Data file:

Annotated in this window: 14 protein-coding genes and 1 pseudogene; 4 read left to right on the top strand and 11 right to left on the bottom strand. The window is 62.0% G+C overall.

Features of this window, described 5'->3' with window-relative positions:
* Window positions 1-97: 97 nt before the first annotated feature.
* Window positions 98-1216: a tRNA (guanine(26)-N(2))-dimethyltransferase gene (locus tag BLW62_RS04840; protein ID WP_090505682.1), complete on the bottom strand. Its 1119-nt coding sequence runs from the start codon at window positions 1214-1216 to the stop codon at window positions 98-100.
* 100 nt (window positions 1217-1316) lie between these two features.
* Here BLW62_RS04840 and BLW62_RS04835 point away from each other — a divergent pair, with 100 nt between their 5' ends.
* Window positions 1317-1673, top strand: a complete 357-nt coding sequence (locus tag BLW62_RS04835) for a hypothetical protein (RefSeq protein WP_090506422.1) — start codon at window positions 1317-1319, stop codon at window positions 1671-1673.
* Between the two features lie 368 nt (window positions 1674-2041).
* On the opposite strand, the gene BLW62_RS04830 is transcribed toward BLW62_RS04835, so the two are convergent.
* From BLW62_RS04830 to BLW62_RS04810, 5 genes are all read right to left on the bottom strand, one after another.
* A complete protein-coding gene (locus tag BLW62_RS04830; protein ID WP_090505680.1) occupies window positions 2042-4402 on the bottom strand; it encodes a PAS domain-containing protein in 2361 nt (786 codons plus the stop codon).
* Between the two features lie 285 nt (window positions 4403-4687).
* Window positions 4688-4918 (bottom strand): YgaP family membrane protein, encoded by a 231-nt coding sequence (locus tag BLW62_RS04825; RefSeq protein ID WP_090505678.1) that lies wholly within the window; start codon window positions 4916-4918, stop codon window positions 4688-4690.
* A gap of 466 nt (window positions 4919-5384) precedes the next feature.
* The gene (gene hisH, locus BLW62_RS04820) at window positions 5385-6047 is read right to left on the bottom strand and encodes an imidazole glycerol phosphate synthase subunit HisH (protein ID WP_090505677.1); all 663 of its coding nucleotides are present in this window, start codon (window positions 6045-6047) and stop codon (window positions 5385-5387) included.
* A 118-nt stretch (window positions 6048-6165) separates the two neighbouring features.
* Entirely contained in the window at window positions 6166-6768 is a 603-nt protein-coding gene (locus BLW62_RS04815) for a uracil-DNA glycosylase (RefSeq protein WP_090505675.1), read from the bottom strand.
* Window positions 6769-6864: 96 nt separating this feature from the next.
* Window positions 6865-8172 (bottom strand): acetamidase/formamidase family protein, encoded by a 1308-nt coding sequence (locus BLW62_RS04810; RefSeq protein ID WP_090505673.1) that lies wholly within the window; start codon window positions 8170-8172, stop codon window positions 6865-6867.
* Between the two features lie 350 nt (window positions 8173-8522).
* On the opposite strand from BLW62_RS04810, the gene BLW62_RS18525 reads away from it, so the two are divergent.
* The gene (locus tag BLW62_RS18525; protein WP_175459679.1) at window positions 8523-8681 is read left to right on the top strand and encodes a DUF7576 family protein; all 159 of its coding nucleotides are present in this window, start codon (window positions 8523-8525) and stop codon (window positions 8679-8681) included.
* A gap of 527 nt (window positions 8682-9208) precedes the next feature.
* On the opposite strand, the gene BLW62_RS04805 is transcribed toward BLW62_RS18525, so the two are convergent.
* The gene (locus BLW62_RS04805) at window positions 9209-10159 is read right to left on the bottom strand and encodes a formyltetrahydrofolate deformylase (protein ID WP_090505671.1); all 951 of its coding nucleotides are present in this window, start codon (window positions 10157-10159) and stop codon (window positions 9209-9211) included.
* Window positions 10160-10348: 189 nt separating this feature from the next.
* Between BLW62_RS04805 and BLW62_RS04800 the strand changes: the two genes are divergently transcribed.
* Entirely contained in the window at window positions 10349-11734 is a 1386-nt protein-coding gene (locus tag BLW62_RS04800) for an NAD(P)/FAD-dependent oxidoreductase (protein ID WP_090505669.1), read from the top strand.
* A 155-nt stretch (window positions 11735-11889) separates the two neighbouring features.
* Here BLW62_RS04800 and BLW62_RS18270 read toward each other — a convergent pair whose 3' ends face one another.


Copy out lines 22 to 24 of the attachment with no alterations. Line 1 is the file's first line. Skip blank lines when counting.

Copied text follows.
* The gene (locus tag BLW62_RS18525; protein WP_175459679.1) at window positions 8523-8681 is read left to right on the top strand and encodes a DUF7576 family protein; all 159 of its coding nucleotides are present in this window, start codon (window positions 8523-8525) and stop codon (window positions 8679-8681) included.
* A gap of 527 nt (window positions 8682-9208) precedes the next feature.
* On the opposite strand, the gene BLW62_RS04805 is transcribed toward BLW62_RS18525, so the two are convergent.